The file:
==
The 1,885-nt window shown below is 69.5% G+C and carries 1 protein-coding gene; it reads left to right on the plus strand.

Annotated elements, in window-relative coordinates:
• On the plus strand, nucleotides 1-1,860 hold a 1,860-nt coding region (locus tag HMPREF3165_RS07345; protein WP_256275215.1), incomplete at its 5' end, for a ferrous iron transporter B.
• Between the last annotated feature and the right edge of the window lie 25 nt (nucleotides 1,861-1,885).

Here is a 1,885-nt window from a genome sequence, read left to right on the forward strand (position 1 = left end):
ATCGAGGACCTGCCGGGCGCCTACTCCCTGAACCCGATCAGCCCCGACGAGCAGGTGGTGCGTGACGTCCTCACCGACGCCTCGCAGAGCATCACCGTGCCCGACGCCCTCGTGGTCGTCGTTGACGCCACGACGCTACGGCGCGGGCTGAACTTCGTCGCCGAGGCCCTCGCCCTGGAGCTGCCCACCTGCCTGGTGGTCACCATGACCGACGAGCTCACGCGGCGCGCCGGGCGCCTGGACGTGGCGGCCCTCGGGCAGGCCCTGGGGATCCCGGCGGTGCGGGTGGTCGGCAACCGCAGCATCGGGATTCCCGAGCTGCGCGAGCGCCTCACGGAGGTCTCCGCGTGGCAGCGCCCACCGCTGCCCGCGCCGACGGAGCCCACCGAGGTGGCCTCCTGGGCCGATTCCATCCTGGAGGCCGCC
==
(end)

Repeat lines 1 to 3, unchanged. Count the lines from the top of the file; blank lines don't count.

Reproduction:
The 1,885-nt window shown below is 69.5% G+C and carries 1 protein-coding gene; it reads left to right on the plus strand.

Annotated elements, in window-relative coordinates:
• On the plus strand, nucleotides 1-1,860 hold a 1,860-nt coding region (locus tag HMPREF3165_RS07345; protein WP_256275215.1), incomplete at its 5' end, for a ferrous iron transporter B.